Distant rock seen by Earth-bound telescopes
Years of planning combined with a network of telescopes allowed scientists to grab the first pictures of the Kuiper Belt Object.
Wed, Jun 16 2010 at 1:51 PM
CAUGHT ON CAMERA: This is an artist’s concept of an object in the Kuiper Belt discovered by NASA’s Hubble Space Telescope. (Photo: NASA/ZUMA Press)
In a technical feat, astronomers measured the size of a small rock 3.75 billion miles away to an accuracy of a few miles and found its surface to be a mysterious ice-like white.
Years of planning combined with a network of telescopes allowed scientists to grab the first pictures of the Kuiper Belt Object through a method of celestial alignment, they reported Wednesday in the British science journal Nature.
KBOs are a population of rocks that orbit the Sun at a distance of between 3.09-5.15 billion miles, and are believed to be rubble left over from the building of the planets.
Their lonely journey takes them out beyond Neptune, the farthest acknowledged planet, and into a vast region that touches on the deeply chilled fringes of the Solar System.
The rock, KBO 55636, had been tracked by an astronomer in the United States, Massachusetts Institute of Technology professor James Elliot, for five years.
Elliot suddenly realized on October 9, 2009 that his coveted 55636 would pass between a bright star and Earth, an event known as occultation.
When a rock or planet passes between a star and the observer, it causes changes in starlight that can reveal its size and temperature and indicate whether it has an atmosphere, and if so, what kind.
But the October 9 occultation faced a problem.
55636 is very small, and this massively complicated the task of predicting exactly where its tiny shadow would fall on Earth.
Hedging their bets, Elliot and colleagues assembled a network of 21 telescopes at 18 stations along a 3,687-mile track where, with luck, the occultation could be snared.
On the great day, nine of the stations were found to be outside the occultation and missed it, and seven could not see it because of bad weather.
But two stations in Hawaii, manned by professional and amateur skygazers, struck gold.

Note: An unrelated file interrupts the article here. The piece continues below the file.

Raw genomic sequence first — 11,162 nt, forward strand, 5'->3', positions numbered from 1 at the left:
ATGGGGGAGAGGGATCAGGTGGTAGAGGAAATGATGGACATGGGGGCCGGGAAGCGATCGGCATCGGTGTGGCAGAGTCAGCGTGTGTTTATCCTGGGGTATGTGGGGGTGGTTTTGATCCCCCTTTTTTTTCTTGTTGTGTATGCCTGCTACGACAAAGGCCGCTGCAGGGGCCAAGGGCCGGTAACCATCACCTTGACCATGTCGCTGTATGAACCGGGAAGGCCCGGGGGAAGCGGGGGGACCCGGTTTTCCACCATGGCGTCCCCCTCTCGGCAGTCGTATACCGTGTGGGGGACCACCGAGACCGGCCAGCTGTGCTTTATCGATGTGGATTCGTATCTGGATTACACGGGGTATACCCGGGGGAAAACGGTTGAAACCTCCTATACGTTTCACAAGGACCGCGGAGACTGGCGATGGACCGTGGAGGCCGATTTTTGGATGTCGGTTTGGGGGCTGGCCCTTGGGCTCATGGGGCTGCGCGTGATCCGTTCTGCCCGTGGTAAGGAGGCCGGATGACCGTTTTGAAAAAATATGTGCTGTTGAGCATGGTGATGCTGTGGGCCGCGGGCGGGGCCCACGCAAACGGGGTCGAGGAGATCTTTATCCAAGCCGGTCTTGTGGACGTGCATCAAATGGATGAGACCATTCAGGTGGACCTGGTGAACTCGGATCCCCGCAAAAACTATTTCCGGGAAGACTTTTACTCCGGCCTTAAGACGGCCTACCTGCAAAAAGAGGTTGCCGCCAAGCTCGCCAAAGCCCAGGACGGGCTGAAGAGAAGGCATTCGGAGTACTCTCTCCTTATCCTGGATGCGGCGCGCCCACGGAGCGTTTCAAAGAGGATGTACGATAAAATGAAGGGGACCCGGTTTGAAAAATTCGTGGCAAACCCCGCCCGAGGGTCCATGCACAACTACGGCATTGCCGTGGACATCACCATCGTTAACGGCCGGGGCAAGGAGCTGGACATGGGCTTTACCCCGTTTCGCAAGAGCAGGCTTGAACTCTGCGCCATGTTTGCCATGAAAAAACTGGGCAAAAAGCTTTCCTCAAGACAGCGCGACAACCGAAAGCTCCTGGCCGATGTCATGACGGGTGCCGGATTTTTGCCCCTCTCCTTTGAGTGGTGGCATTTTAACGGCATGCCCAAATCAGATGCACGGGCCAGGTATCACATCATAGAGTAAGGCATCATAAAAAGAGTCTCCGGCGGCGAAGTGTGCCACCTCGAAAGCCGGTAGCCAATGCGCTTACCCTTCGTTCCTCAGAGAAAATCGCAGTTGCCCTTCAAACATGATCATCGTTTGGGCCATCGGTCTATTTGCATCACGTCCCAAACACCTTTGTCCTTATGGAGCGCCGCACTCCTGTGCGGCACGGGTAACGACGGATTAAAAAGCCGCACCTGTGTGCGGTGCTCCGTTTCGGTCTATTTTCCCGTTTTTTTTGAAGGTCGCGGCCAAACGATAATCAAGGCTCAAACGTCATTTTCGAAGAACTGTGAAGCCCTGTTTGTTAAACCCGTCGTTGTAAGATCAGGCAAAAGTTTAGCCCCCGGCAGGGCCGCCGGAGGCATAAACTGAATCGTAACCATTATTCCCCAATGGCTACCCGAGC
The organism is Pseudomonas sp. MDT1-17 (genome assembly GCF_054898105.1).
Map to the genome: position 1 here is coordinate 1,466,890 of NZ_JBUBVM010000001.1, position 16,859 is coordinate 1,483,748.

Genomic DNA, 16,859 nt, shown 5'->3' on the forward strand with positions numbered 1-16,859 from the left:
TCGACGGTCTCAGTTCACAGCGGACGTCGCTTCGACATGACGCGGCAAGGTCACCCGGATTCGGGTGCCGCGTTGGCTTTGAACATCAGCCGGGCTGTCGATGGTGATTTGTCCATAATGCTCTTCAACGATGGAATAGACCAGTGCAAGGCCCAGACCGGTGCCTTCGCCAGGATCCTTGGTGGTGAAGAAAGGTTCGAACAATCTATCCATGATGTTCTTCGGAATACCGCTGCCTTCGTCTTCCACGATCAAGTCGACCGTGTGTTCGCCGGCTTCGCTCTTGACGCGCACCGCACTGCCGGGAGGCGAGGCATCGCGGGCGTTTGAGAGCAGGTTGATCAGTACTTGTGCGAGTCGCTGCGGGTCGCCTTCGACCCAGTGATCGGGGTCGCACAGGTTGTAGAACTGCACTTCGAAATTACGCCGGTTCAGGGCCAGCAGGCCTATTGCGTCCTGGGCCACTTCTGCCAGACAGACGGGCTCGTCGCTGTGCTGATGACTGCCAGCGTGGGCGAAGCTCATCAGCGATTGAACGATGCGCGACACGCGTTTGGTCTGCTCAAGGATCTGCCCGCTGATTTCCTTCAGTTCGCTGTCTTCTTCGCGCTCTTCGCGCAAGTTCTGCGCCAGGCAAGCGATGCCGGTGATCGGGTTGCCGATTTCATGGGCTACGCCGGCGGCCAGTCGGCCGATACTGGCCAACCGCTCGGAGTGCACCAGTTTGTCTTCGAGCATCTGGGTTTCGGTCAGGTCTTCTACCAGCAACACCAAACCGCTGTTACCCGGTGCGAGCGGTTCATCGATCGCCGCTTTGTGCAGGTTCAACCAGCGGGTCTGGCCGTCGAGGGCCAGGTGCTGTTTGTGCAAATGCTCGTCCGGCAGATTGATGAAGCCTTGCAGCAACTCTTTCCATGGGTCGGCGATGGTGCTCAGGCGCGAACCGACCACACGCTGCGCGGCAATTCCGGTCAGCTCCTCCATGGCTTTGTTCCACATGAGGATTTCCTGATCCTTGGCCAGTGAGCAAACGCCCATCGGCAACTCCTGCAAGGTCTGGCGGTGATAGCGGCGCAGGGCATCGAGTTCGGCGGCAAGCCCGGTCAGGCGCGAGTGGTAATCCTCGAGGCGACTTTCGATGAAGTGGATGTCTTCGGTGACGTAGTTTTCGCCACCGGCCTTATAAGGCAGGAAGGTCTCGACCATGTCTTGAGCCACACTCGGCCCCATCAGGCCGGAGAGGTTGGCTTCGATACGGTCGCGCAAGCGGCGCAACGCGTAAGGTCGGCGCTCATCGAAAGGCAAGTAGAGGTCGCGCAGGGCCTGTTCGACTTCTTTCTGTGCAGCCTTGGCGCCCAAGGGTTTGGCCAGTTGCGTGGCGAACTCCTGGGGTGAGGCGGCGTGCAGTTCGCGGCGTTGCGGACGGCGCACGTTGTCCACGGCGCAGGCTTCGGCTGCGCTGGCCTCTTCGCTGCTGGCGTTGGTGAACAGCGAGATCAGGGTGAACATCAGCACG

Using telescopes with mirrors of only 96 inches and 13.6 inches — modest affairs compared with today's behemoths — they got excellent images of 55636 as it whizzed past at 57,800 miles per hour.
To get this achievement in perspective, it was equal to getting a photo of a one-euro coin from a distance of 312 miles, with the target visible for just 10 seconds.
The rock turns out to be smaller than thought, with a radius of 89.37 miles, give or take five kilometres, and has a paralyzingly low surface temperature of 49 Kelvin, or -371 degrees Fahrenheit.
The biggest surprise, though, is that 55636 was also highly reflective. Measurements made it one of the brightest objects in the Solar System, which suggests it is covered with ice.
If so, that is a puzzle.
Space is a harsh environment, which means that objects as ancient as 55636, which split from a large bright rock about a billion years ago, become weathered. They end up duller-looking and darker as they become covered with dust and exposed to solar radiation as the aeons pass.
The known exceptions to this are Pluto, now downgraded to a dwarf planet, and the Saturnian moon of Enceladus, whose bright surfaces are replenished with fresh ice that comes from condensing gases or from volcanoes that spew water instead of lava.
But 55636 is far too small for such mechanisms to work.
So the search is on to figure out why it is so enigmatically white — and whether theories about space weathering and the outer Solar System need an overhaul.
Copyright 2010 AFP Global Edition